The projects listed below are general examples of what is possible given the wide range of expertise and modes of behavioral research represented among the preceptors in the BBS program. This is a key value-added feature of this interdisciplinary predoctoral training program that results from its cross-program nature.
Research and corresponding training opportunities for BBS PhD students can be divided into six thematic areas (circles) that are relevant to many aspects of human health and disease (center box). Research in each area crosses departments, schools, and the aligned PhD Programs. This creates outstanding opportunities for BBS trainees to work on collaborative, multidisciplinary projects at the interface of behavioral and biomedical research which address important clinical and public health issues.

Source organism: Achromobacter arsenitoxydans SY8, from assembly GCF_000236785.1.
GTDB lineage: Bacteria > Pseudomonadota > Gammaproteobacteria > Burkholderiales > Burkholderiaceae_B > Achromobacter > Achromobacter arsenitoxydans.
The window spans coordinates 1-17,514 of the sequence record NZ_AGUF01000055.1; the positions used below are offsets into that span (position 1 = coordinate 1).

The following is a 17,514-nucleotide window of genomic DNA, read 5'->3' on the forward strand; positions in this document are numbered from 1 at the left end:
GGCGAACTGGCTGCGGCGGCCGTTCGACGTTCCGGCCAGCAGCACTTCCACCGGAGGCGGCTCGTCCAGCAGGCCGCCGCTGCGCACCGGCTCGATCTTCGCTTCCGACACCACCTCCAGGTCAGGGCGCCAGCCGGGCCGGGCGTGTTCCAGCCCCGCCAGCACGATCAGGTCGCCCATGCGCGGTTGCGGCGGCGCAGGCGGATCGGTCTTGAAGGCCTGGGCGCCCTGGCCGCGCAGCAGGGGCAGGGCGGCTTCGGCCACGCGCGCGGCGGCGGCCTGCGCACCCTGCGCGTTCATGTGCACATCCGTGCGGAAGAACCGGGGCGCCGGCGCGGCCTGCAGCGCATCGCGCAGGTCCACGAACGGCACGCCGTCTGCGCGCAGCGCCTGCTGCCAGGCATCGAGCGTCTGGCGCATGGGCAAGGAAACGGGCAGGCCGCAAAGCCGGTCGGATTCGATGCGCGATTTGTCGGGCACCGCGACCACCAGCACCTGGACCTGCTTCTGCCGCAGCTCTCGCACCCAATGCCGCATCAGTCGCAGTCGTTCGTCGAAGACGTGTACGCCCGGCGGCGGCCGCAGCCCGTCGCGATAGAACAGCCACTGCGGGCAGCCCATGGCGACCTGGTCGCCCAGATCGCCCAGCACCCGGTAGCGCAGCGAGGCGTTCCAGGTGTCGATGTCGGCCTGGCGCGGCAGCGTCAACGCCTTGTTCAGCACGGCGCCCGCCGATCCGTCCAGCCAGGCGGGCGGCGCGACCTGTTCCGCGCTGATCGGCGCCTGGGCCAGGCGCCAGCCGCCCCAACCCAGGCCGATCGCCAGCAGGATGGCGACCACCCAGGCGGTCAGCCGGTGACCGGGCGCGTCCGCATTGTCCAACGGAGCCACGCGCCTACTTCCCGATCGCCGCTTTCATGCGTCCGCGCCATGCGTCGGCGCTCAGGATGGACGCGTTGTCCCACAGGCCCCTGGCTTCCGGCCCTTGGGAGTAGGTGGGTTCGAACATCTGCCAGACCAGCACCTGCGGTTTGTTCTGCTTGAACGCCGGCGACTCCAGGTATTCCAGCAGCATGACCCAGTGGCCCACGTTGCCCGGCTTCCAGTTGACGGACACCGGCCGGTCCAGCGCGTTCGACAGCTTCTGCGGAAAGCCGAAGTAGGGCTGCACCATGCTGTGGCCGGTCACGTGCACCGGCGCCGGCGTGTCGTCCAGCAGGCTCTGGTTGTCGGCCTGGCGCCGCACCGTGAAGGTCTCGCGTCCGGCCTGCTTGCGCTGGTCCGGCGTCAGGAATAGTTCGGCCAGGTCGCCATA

The BBS Program is strengthened by its close affiliation with units at WVU that support strong behavioral research training (see below). These include: a) Chestnut Ridge Center/Behavioral Medicine & Psychiatry (CRC/BMP); b) West Virginia Clinical and Translational Science Institute (WVCTSI); c) WVU Center for Neuroscience (WVU CN); d) Blanchette Rockefeller Neuroscience Institute (BRNI); e) Center for Excellence in Disabilities (CED); and f) Animal Behavior, Biomedical, and Population Data Cores (i.e., Shared Resources).